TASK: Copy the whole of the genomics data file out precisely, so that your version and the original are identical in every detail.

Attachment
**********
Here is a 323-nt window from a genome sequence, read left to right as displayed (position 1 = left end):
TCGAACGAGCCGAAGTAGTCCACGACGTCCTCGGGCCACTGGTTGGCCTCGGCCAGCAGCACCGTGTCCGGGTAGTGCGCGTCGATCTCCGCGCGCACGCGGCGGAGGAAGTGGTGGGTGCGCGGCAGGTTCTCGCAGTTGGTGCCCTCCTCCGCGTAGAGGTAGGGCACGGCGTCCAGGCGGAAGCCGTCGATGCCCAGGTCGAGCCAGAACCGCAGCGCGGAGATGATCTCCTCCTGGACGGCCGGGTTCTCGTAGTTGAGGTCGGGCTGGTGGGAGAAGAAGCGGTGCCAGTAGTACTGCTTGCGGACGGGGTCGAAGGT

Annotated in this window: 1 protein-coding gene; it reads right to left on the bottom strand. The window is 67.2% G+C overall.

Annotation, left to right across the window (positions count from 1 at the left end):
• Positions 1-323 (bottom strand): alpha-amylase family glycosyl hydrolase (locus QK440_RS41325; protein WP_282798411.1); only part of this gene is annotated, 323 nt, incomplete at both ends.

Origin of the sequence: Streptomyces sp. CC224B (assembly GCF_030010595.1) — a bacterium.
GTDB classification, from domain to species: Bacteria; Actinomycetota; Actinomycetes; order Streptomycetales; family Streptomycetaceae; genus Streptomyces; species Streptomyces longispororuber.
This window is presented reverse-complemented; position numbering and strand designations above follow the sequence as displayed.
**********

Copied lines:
Here is a 323-nt window from a genome sequence, read left to right as displayed (position 1 = left end):
TCGAACGAGCCGAAGTAGTCCACGACGTCCTCGGGCCACTGGTTGGCCTCGGCCAGCAGCACCGTGTCCGGGTAGTGCGCGTCGATCTCCGCGCGCACGCGGCGGAGGAAGTGGTGGGTGCGCGGCAGGTTCTCGCAGTTGGTGCCCTCCTCCGCGTAGAGGTAGGGCACGGCGTCCAGGCGGAAGCCGTCGATGCCCAGGTCGAGCCAGAACCGCAGCGCGGAGATGATCTCCTCCTGGACGGCCGGGTTCTCGTAGTTGAGGTCGGGCTGGTGGGAGAAGAAGCGGTGCCAGTAGTACTGCTTGCGGACGGGGTCGAAGGT

Annotated in this window: 1 protein-coding gene; it reads right to left on the bottom strand. The window is 67.2% G+C overall.

Annotation, left to right across the window (positions count from 1 at the left end):
• Positions 1-323 (bottom strand): alpha-amylase family glycosyl hydrolase (locus QK440_RS41325; protein WP_282798411.1); only part of this gene is annotated, 323 nt, incomplete at both ends.

Origin of the sequence: Streptomyces sp. CC224B (assembly GCF_030010595.1) — a bacterium.
GTDB classification, from domain to species: Bacteria; Actinomycetota; Actinomycetes; order Streptomycetales; family Streptomycetaceae; genus Streptomyces; species Streptomyces longispororuber.
This window is presented reverse-complemented; position numbering and strand designations above follow the sequence as displayed.